The revision of the Detailed Area Plan (DAP) which brought about seven changes, including an increase in the floor area ratio (FAR) for housing projects, has sparked intense debate and concern among urban planners.
The Housing and Public Works Ministry issued a gazette notification on Sunday, officially implementing the revised DAP for three years. FAR is the ratio of a building's total floor area to the size of the land it occupies.
Urban planners have raised a critical concern regarding the recent revision of the DAP, emphasising that compromising to pressure from influential individuals and housing developers poses a significant threat to the overall quality of life in Dhaka city. In response to the mounting demands from these influential stakeholders, certain concessions have been granted, compromising the livability of Dhaka.
In a statement issued on Monday, the Institute for Planning and Development (IPD), an organisation composed of urban planning experts, expressed profound apprehension over the DAP revision.
They also called for the immediate cancellation of the gazette notification associated with the amended DAP.
In the statement, IPD's Executive Director Professor Adil Muhammad Khan highlights that the notification has indeed been issued, altering the DAP by relaxing the floor height limits for building construction within housing projects. "This relaxation has been enacted without due regard for the city's overall habitability and sustainability," he opined.
The statement underscores that the revision of the DAP without consulting urban planners and the working committee, in response to pressure from certain vested interests, notably realtors, raises doubts about the state and government's dedication to fostering sustainable urban environments.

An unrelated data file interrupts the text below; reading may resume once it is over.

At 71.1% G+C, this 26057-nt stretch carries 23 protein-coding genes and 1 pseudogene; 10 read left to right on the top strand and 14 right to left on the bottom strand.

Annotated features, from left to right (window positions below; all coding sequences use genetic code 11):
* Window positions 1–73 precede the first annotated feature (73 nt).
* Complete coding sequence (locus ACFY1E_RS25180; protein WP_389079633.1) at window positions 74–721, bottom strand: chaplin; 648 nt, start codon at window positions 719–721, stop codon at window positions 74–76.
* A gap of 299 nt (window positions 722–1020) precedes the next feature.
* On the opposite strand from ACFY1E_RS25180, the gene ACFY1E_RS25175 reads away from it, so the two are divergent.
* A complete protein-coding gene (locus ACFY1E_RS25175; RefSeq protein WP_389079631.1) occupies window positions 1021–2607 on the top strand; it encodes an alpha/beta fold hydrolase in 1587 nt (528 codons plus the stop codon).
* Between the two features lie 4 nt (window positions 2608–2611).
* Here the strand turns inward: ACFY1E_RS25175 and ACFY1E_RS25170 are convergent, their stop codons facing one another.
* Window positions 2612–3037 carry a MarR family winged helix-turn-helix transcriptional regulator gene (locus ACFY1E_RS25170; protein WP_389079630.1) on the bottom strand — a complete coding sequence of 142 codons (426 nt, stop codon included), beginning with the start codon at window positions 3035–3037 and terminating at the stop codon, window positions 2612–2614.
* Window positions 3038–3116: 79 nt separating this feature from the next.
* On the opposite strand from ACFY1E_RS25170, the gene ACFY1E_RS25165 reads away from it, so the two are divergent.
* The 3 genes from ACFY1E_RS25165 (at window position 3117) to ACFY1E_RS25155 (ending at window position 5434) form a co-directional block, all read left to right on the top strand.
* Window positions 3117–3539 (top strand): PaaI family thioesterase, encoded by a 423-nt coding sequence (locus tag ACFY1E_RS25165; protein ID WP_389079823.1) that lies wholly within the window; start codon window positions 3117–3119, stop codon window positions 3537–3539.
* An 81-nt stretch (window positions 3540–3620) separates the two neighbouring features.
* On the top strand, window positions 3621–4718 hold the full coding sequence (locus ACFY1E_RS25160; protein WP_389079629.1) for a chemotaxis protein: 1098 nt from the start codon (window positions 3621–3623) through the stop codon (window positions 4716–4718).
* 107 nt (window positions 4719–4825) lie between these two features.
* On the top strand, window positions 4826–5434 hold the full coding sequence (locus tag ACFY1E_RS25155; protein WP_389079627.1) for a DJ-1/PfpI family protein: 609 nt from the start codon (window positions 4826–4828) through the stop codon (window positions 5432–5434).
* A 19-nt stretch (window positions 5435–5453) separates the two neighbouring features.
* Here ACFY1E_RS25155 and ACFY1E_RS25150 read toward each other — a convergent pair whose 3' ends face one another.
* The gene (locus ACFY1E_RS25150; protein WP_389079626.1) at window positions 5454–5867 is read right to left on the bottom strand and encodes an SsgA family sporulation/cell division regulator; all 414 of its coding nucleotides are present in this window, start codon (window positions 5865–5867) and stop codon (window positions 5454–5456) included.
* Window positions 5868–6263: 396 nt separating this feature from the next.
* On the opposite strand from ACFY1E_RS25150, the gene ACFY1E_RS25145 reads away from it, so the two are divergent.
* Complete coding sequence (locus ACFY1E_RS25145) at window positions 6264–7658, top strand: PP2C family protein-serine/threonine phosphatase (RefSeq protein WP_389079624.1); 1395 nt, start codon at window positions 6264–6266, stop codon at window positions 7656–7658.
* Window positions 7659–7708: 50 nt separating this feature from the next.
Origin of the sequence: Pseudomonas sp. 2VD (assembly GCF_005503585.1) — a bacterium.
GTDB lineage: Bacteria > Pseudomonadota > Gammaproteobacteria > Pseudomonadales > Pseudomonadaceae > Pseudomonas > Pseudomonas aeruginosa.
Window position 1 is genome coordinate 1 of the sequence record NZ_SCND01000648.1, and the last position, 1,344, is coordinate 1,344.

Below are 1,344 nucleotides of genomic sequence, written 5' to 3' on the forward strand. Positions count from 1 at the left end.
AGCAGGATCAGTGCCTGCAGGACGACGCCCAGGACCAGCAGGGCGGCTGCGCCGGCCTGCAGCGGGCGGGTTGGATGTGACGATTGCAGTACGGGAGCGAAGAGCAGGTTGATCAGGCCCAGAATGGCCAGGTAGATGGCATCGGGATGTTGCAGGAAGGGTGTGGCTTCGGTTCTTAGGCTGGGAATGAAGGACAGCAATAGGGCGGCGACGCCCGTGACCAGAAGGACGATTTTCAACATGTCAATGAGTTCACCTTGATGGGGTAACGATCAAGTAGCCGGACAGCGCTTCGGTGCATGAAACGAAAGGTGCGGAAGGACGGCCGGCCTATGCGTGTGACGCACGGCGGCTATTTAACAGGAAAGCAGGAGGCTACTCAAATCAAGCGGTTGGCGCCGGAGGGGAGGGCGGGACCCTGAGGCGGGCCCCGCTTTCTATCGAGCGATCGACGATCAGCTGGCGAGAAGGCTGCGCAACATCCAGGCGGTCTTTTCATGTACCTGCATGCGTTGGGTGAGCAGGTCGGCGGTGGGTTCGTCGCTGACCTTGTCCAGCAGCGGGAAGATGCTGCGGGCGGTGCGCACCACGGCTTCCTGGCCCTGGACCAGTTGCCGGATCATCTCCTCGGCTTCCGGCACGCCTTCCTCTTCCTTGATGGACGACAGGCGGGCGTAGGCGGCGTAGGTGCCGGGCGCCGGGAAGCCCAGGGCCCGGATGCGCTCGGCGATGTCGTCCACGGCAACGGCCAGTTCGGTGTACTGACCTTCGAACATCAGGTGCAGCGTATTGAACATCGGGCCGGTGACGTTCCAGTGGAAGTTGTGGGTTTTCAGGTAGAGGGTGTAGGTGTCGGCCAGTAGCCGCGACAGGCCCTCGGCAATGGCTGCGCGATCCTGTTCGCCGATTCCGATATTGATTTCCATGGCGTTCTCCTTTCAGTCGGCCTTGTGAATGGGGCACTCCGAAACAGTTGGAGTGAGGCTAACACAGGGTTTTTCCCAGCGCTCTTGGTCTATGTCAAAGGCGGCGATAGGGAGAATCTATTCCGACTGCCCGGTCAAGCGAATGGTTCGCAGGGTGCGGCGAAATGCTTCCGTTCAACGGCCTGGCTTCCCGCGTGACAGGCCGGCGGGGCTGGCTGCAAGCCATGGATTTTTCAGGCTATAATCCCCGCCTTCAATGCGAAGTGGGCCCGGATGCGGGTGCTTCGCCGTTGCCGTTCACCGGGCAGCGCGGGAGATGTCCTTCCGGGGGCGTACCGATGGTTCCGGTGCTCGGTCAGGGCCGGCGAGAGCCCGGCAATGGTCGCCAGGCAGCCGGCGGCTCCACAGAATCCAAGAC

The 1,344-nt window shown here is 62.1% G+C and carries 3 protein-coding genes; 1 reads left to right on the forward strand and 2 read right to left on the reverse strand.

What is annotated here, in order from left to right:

Furthermore, it highlights that this amendment was ratified at a time when the issue of Dhaka's habitability had been brought into the public eye once more, following severe flooding in the city after just a few hours of rainfall a few days prior.
According to the revised DAP, 50% of the open space (playgrounds, parks, gardens) designated for block-based development areas can now be reserved for the residents of that block.
In unplanned areas like Badda, Demra, Rayerbazar, Khilkhet, Uttarkhan, and Dakkhinkhan, owners of 5-khata plots can now construct six-story buildings if the road is at least 16 feet wide, but this has been increased to eight stories with a 12-foot road.
In designated residential zones such as Uttara, Mirpur, Dhanmondi, Banani, and Bashundhara, the current DAP permits nine-story buildings on 5-katha plots with a road width of at least 25 feet. With the revised DAP, the maximum height has been extended to 10 stories. However, if the road exceeds 60 feet in width, landowners can build up to 12-story structures.
In the case of block-based development, landowners will receive a 20% incentive for blocks ranging from 1 bigha to 6 bigha, and a 30% incentive for blocks exceeding 15 bigha. This incentive allows for greater height or width in new buildings compared to previous regulations, provided that 40% of the total land area of the block is preserved as open space, which includes parks, playgrounds, and green areas.
Adil Muhammad Khan, the Director of the IPD, emphasises that prior to the revision of the DAP, the FARs at both the area and block levels were already significantly higher in comparison to global planning standards.
He stresses the critical importance of development control as an essential measure to safeguard the future of Dhaka. In light of this, it became imperative for the government to maintain its commitment to implementing the DAP, regardless of any pressure from vested interests.